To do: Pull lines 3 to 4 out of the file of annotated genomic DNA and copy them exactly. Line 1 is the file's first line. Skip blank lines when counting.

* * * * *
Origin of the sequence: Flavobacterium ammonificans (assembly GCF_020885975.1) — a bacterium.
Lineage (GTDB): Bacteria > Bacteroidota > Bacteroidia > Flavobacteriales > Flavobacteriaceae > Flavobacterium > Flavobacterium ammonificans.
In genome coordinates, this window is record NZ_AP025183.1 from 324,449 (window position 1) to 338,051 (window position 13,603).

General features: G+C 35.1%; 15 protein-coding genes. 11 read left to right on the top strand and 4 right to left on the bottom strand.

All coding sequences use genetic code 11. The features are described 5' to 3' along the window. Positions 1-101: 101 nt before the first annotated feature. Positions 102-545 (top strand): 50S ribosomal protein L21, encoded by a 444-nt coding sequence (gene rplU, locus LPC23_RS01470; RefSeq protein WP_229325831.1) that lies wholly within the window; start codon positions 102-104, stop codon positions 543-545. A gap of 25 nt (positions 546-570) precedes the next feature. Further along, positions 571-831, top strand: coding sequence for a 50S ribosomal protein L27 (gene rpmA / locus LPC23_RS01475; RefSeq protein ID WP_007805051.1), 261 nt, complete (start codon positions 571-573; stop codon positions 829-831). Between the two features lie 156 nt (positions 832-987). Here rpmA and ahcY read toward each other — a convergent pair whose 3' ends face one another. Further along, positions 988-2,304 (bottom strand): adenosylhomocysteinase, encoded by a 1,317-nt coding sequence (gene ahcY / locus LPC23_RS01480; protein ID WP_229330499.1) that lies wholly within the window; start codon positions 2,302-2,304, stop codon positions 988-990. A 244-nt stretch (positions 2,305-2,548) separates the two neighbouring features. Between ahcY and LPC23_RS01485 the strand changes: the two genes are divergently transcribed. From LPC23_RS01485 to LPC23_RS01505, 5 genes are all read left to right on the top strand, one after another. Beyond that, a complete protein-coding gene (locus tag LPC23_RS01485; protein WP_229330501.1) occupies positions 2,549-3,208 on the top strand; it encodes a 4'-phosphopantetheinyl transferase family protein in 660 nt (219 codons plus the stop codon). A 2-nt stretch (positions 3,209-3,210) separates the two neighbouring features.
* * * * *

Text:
In genome coordinates, this window is record NZ_AP025183.1 from 324,449 (window position 1) to 338,051 (window position 13,603).

General features: G+C 35.1%; 15 protein-coding genes. 11 read left to right on the top strand and 4 right to left on the bottom strand.